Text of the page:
Loss of Gladys Burbank Saddens WFSE

The Celebration of Life for Gladys Burbank will be 2-5 p.m., Sunday, Oct. 20, 2019 at the Jacob Smith House, 4500 Intelco Loop S.E., Lacey, WA 98503.

Gladys Burbank’s sudden passing stunned the WFSE community. Coworkers and friends speak of her unyielding dedication to working people’s rights, her tireless work ethic, and her disarming sense of humor. During her jaw-dropping 36 years at WFSE, she founded the education and training program and served stints as organizing director and as the union’s Public Employment Relations Commission (PERC) director.

Carol Dotlich, an executive board member of the Retired Public Employees Council of WA and past WFSE president, knew Burbank for many years. The two worked closely together when Dotlich took office as president of WFSE in 2004.

“I worked with Gladys through the years, and she did a lot of jobs at the Federation,” said Dotlich. “She worked tirelessly over job classes and getting new units into the union.

“You would see Gladys leaving work with boxes and boxes of files, loading them into her car to take them home, so she could work on them at home, after hours. These were huge stacks of files.”

Burbank also made sure to make time for members.

“All that research and hard work really paid off, in improving the lives of members,” explained Dotlich. “If people asked her questions about things, she would take the time to make them understand it. She would give you her time." 

Asked about Burbank’s effect on the lives of members, Dotlich said, “A lot of people owe their pay raises and their financial improvements to Gladys’ work. A lot of the groups that were organized and brought into the union, Gladys worked magic with that.”

Greg Devereux, Executive Director of WFSE, also knew Burbank well.

“She was the most passionate trade unionist I’ve met at the Federation,” he said. “She was absolutely committed to the labor movement. She would work for weeks and months straight to make sure workers had the right to be represented.”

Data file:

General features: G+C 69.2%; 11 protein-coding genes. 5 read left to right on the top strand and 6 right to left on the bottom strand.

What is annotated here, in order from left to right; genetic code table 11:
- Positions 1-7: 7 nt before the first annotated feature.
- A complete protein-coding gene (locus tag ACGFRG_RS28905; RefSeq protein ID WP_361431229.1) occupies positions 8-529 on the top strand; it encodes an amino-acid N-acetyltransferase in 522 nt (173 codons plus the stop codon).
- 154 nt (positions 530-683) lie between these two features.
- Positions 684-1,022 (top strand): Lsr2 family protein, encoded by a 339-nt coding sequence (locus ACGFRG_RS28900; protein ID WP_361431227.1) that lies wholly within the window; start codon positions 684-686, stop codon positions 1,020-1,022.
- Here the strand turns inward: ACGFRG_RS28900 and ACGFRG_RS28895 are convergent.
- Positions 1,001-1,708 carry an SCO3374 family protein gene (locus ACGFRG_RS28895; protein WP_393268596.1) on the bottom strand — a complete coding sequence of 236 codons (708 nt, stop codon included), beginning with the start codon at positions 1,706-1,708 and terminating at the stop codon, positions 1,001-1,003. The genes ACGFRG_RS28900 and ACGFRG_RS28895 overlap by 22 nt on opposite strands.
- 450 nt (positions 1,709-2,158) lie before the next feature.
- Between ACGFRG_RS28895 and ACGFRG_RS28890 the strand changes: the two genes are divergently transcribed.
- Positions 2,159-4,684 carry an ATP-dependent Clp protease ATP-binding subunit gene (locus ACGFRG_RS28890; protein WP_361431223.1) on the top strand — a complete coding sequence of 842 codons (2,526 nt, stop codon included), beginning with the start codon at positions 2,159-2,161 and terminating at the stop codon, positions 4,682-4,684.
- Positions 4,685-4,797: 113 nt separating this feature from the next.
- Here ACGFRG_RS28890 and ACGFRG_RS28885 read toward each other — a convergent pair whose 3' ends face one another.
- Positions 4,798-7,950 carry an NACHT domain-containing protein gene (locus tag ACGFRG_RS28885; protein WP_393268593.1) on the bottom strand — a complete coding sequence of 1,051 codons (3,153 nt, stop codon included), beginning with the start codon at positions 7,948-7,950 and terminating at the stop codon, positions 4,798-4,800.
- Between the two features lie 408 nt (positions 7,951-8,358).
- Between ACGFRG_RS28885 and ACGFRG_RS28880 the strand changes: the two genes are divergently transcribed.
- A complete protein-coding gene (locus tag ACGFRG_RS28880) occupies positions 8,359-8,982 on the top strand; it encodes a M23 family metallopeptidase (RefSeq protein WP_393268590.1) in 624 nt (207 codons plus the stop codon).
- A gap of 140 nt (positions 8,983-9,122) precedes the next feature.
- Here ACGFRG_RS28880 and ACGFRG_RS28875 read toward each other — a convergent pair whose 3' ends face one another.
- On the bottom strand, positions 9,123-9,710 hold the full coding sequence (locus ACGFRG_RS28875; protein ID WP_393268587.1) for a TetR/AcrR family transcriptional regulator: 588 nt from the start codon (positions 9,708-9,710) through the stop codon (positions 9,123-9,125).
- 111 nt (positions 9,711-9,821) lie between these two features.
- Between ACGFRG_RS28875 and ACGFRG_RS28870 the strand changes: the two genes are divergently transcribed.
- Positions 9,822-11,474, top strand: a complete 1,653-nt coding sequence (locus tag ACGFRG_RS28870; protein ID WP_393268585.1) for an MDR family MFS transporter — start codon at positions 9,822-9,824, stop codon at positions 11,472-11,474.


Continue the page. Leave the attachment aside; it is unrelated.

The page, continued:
Julianne Moore was grateful for Burbank’s work, too. She described Burbank as approachable, funny, and hard-working.

“If I had a question, and I couldn’t find anybody, Gladys would be the one that took the call. She always called back. Even if it was late at night, she’d call you back. The tougher the question, the more she liked it. She’d dig and dig and dig to get the answer,” said Moore.

Moore enumerated Burbank’s many skills.

“At Convention, she always did the new delegate workshop. I can’t tell you how many people, in my many years, I always tried to encourage to go through the new delegate class. She would give them a wealth of information.”

Burbank also excelled as a parliamentarian.

“You couldn’t find a better parliamentarian- she always did it politely, with a smile on her face. Even when things got contentious, Gladys would manage to bring people back to where they should be, with a smile.”

Burbank was humble and always put the needs of the members first, Moore said.

“When she got a good win for a job class that gave a good payment for each person, she was ecstatic—not for herself, but because it could make a difference in the members’ lives." 

Burbank was not only known for her devotion to the members of WFSE, but also for her ability to make others laugh and to put them at ease. Dotlich described her way of inviting members in to new delegate orientations at WFSE conventions.

“The best thing about Gladys was that she had just the funniest sense of humor and she made everybody feel good,” said Dotlich. “When she was doing the new delegate orientations and training, she would make people laugh. She made them feel comfortable.”

Burbank was an educator, an organizer, a parliamentarian, and a dyed-in-the-wool unionist. She left behind a legacy of kindness and determination.

“She was truly sweet, and witty, and funny. She was really dedicated to the welfare of the membership—she was true blue union,” said Dotlich.

“It really meant a lot to her to be able to do that work, for working people,” Dotlich reflected. “She was dedicated to it. It was a calling, not just a job.”